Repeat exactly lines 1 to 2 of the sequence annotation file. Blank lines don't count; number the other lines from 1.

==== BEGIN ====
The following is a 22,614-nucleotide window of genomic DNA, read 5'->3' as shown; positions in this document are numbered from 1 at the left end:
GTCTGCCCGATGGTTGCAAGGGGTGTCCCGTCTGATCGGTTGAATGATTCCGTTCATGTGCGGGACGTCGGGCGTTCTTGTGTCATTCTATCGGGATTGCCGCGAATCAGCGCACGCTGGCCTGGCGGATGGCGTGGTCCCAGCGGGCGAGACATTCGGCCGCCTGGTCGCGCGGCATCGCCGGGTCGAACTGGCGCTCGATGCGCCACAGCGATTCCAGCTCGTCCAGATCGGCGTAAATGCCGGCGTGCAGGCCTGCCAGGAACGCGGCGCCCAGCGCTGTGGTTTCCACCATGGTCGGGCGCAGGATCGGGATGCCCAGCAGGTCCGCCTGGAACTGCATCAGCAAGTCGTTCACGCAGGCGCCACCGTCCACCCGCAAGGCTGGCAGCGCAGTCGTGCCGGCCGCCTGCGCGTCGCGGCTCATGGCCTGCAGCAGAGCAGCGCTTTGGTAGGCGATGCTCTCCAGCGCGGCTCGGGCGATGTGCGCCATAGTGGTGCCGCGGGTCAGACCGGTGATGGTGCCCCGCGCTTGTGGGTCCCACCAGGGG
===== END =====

The following is a 22,614-nucleotide window of genomic DNA, read 5'->3' as shown; positions in this document are numbered from 1 at the left end:
GTCTGCCCGATGGTTGCAAGGGGTGTCCCGTCTGATCGGTTGAATGATTCCGTTCATGTGCGGGACGTCGGGCGTTCTTGTGTCATTCTATCGGGATTGCCGCGAATCAGCGCACGCTGGCCTGGCGGATGGCGTGGTCCCAGCGGGCGAGACATTCGGCCGCCTGGTCGCGCGGCATCGCCGGGTCGAACTGGCGCTCGATGCGCCACAGCGATTCCAGCTCGTCCAGATCGGCGTAAATGCCGGCGTGCAGGCCTGCCAGGAACGCGGCGCCCAGCGCTGTGGTTTCCACCATGGTCGGGCGCAGGATCGGGATGCCCAGCAGGTCCGCCTGGAACTGCATCAGCAAGTCGTTCACGCAGGCGCCACCGTCCACCCGCAAGGCTGGCAGCGCAGTCGTGCCGGCCGCCTGCGCGTCGCGGCTCATGGCCTGCAGCAGAGCAGCGCTTTGGTAGGCGATGCTCTCCAGCGCGGCTCGGGCGATGTGCGCCATAGTGGTGCCGCGGGTCAGACCGGTGATGGTGCCCCGCGCTTGTGGGTCCCACCAGGGG